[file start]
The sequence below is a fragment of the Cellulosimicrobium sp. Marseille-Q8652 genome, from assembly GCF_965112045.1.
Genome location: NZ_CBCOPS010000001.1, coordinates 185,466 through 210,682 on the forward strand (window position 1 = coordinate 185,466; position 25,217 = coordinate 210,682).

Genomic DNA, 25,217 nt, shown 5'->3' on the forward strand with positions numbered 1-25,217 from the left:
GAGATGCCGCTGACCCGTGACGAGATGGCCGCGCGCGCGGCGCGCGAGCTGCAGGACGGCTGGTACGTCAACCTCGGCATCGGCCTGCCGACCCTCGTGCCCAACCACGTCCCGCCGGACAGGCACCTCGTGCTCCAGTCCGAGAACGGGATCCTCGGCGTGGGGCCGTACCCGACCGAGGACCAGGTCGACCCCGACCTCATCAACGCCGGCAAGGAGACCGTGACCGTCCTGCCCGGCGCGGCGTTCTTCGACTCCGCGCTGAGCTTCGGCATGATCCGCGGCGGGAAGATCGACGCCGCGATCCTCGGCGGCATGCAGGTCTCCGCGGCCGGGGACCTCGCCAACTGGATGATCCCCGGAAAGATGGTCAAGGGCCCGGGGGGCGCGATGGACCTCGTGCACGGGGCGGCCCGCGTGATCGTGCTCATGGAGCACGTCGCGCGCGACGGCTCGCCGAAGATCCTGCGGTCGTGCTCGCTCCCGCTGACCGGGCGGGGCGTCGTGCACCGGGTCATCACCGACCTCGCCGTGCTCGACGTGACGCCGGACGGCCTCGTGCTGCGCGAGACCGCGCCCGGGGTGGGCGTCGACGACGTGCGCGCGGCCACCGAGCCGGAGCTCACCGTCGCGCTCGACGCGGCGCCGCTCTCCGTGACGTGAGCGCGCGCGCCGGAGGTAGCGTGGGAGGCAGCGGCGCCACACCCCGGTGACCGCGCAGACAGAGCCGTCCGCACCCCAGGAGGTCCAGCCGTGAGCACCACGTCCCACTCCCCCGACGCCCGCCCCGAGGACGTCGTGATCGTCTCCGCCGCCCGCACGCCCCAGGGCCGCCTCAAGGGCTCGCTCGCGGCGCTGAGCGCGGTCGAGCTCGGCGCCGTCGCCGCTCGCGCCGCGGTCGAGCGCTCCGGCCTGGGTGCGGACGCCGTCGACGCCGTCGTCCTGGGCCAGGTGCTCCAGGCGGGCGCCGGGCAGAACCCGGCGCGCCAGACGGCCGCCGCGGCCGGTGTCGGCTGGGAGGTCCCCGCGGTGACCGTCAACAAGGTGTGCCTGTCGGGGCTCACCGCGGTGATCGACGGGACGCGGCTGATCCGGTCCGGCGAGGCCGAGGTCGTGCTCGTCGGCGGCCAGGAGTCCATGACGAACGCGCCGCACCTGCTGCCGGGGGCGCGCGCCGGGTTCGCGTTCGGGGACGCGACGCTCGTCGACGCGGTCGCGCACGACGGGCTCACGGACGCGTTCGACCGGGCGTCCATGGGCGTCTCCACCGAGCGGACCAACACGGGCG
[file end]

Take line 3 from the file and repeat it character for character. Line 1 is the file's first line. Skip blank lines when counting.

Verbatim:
Genomic DNA, 25,217 nt, shown 5'->3' on the forward strand with positions numbered 1-25,217 from the left: